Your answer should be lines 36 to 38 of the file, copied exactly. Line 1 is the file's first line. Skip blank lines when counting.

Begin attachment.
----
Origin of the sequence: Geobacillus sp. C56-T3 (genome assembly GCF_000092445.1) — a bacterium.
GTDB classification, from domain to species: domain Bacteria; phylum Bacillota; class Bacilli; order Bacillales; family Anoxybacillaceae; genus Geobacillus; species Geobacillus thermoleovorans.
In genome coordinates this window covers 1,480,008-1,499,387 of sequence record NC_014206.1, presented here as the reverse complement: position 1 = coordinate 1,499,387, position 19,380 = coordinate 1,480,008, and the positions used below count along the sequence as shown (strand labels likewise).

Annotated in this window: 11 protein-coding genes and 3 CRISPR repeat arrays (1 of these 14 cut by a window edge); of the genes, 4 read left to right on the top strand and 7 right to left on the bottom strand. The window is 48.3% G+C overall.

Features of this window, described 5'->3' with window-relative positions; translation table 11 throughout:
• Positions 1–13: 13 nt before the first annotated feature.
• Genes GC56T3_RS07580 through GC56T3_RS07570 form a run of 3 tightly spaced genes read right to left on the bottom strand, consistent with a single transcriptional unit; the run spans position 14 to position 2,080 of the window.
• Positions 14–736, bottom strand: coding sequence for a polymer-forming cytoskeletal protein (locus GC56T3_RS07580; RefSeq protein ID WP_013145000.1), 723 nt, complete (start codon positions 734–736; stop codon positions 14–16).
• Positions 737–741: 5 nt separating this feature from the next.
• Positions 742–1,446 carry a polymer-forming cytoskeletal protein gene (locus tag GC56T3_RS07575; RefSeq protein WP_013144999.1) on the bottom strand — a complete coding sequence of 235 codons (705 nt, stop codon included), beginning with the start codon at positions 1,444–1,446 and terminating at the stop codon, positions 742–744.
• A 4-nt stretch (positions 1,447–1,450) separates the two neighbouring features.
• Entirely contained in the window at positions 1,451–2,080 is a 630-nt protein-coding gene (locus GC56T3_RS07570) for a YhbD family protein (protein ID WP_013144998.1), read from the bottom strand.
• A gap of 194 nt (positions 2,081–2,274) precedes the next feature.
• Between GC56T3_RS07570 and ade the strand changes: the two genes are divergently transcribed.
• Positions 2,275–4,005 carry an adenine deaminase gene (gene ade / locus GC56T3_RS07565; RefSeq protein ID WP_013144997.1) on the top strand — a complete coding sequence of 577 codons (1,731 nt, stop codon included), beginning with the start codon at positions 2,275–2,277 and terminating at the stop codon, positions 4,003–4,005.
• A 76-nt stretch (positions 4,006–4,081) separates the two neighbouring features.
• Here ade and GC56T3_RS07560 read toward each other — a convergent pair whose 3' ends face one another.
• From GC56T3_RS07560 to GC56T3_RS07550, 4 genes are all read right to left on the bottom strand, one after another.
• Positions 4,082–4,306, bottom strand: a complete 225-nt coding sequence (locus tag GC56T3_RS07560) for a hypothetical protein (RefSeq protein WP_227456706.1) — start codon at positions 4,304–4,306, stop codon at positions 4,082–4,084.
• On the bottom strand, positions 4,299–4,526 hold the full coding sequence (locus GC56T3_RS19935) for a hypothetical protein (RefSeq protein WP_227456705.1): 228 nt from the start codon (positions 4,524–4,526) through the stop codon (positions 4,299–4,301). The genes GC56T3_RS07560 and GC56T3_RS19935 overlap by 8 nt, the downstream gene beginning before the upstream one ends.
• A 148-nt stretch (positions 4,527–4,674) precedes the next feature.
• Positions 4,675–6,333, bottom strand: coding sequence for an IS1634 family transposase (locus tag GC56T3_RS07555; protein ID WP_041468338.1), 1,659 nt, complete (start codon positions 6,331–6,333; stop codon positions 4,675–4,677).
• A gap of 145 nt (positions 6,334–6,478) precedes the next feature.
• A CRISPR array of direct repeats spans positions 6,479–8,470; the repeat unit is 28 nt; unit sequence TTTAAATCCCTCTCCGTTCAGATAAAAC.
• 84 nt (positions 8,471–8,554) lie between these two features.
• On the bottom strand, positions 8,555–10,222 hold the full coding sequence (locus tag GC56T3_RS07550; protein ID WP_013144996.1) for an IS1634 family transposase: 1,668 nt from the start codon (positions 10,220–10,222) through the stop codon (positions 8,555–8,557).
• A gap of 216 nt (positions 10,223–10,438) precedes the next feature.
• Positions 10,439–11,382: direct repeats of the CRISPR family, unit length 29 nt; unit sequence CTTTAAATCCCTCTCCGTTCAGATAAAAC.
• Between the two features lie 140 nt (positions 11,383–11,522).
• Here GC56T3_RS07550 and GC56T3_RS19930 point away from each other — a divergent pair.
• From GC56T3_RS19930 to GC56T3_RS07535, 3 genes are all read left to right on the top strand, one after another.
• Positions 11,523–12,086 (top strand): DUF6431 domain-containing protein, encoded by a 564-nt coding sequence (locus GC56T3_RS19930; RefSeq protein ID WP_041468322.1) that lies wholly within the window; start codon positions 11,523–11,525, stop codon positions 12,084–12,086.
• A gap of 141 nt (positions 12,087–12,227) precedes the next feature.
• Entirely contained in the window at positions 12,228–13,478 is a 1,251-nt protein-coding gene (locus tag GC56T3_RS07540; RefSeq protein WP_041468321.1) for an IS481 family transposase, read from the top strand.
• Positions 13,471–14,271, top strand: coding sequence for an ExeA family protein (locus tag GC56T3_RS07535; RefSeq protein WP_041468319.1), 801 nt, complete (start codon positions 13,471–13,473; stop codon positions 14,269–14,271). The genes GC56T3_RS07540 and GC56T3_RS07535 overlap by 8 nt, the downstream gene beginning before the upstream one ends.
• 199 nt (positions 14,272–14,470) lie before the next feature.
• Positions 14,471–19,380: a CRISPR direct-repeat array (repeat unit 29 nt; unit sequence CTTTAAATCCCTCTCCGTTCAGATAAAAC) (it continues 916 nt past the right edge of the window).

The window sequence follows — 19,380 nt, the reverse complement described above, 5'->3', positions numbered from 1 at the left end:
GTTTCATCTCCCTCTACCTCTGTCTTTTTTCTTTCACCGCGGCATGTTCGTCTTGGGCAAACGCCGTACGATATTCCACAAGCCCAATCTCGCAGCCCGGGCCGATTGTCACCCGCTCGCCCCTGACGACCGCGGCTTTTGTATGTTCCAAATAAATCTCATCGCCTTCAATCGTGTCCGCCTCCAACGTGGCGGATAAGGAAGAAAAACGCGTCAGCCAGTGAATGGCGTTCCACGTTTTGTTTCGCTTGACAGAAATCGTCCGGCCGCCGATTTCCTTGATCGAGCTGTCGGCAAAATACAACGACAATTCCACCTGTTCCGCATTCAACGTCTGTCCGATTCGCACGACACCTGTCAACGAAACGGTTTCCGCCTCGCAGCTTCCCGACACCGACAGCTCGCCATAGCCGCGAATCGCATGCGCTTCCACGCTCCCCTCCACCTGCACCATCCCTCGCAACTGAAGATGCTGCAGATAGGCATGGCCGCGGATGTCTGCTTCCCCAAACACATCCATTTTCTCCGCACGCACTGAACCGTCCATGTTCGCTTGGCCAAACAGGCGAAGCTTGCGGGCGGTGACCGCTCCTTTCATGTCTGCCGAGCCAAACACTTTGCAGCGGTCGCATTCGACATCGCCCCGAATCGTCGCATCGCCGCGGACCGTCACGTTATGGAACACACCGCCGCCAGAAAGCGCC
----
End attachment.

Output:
• 199 nt (positions 14,272–14,470) lie before the next feature.
• Positions 14,471–19,380: a CRISPR direct-repeat array (repeat unit 29 nt; unit sequence CTTTAAATCCCTCTCCGTTCAGATAAAAC) (it continues 916 nt past the right edge of the window).

The window sequence follows — 19,380 nt, the reverse complement described above, 5'->3', positions numbered from 1 at the left end: